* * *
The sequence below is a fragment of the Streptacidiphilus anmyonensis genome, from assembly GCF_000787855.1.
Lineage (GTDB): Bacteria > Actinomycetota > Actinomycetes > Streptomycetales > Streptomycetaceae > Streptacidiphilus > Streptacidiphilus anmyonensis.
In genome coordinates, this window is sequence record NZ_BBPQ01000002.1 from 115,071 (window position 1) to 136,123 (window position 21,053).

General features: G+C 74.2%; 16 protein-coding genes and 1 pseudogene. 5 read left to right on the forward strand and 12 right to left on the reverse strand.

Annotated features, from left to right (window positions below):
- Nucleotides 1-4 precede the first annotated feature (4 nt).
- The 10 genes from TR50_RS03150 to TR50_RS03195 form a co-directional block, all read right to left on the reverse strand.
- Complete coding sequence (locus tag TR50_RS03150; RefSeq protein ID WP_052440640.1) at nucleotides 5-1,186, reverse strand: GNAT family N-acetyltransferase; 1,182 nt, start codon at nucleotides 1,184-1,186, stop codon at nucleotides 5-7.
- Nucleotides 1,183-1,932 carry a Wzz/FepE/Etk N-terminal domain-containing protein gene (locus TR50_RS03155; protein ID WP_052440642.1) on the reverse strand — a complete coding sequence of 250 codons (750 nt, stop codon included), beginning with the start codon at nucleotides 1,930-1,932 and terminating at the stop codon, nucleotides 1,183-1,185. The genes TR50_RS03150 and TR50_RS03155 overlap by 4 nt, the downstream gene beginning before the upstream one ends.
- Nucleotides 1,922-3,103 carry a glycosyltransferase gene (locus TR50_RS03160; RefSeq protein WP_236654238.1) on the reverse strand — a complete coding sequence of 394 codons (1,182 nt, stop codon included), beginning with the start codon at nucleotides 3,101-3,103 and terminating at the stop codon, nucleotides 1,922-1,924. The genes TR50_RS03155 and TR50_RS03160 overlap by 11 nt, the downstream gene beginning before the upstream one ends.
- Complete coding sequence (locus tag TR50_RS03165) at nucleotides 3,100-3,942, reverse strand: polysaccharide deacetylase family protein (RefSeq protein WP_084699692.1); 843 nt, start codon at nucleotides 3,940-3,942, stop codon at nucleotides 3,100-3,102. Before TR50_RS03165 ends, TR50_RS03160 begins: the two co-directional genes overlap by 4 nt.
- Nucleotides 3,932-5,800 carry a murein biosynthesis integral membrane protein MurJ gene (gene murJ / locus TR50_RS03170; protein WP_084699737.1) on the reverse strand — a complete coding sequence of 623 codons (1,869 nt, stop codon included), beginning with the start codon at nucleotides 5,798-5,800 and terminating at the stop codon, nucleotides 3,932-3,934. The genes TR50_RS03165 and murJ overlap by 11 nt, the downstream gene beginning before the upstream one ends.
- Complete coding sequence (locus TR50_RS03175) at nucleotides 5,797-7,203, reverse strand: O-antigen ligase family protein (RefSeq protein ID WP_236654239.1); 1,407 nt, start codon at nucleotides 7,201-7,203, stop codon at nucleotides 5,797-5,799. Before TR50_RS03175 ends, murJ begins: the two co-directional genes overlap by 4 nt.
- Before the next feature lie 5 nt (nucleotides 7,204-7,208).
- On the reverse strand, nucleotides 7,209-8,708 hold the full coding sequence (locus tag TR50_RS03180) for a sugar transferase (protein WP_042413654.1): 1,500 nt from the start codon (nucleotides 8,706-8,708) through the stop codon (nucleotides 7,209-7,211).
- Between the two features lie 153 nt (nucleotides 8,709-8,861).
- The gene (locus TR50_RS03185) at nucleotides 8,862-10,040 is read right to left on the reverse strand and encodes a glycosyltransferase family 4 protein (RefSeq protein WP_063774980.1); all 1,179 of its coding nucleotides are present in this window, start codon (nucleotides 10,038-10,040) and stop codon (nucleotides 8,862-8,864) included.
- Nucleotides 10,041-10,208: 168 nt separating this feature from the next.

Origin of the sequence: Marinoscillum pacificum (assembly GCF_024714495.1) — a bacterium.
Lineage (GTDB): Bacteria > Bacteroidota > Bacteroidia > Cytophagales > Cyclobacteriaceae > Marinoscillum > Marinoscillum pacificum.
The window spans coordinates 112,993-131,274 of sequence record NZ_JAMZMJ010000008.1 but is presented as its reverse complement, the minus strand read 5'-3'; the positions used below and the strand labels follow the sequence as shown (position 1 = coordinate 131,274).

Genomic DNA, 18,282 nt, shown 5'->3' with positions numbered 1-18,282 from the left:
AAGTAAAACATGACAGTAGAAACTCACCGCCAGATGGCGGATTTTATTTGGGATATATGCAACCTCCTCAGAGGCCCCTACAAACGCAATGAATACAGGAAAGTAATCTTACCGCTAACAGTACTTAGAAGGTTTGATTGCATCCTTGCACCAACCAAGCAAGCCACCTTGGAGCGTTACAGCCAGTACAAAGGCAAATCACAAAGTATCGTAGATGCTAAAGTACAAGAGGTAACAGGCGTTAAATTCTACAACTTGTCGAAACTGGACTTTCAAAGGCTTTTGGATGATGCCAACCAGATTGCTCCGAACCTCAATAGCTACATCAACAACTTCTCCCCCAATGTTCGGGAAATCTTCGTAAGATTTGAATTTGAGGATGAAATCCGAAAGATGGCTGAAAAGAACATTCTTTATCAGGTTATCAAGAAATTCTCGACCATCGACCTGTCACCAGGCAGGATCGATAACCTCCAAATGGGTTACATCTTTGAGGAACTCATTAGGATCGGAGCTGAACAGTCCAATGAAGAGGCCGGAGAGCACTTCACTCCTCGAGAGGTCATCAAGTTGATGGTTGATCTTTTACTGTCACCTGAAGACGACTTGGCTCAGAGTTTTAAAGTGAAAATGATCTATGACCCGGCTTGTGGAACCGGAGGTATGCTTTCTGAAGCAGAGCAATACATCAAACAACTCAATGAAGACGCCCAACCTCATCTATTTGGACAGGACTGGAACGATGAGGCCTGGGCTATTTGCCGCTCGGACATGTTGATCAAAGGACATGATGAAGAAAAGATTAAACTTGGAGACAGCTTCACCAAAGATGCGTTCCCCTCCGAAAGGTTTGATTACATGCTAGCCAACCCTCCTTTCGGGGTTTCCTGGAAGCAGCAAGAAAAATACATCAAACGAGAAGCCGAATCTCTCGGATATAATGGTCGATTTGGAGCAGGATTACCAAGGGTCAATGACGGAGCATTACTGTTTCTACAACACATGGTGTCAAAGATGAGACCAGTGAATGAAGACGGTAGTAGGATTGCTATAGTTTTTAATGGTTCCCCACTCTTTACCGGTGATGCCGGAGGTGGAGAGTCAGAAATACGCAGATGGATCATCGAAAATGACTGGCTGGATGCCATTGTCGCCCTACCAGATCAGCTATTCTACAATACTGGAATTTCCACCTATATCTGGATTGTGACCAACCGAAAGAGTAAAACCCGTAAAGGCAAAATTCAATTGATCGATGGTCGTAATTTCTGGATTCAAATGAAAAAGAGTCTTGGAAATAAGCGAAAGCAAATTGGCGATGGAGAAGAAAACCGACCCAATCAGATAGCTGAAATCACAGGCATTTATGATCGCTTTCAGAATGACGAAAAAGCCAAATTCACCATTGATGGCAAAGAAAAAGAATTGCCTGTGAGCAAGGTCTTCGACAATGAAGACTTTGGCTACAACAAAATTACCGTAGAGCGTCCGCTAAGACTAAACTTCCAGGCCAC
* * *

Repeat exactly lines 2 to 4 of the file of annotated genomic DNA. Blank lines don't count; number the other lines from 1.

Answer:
Lineage (GTDB): Bacteria > Actinomycetota > Actinomycetes > Streptomycetales > Streptomycetaceae > Streptacidiphilus > Streptacidiphilus anmyonensis.
In genome coordinates, this window is sequence record NZ_BBPQ01000002.1 from 115,071 (window position 1) to 136,123 (window position 21,053).

General features: G+C 74.2%; 16 protein-coding genes and 1 pseudogene. 5 read left to right on the forward strand and 12 right to left on the reverse strand.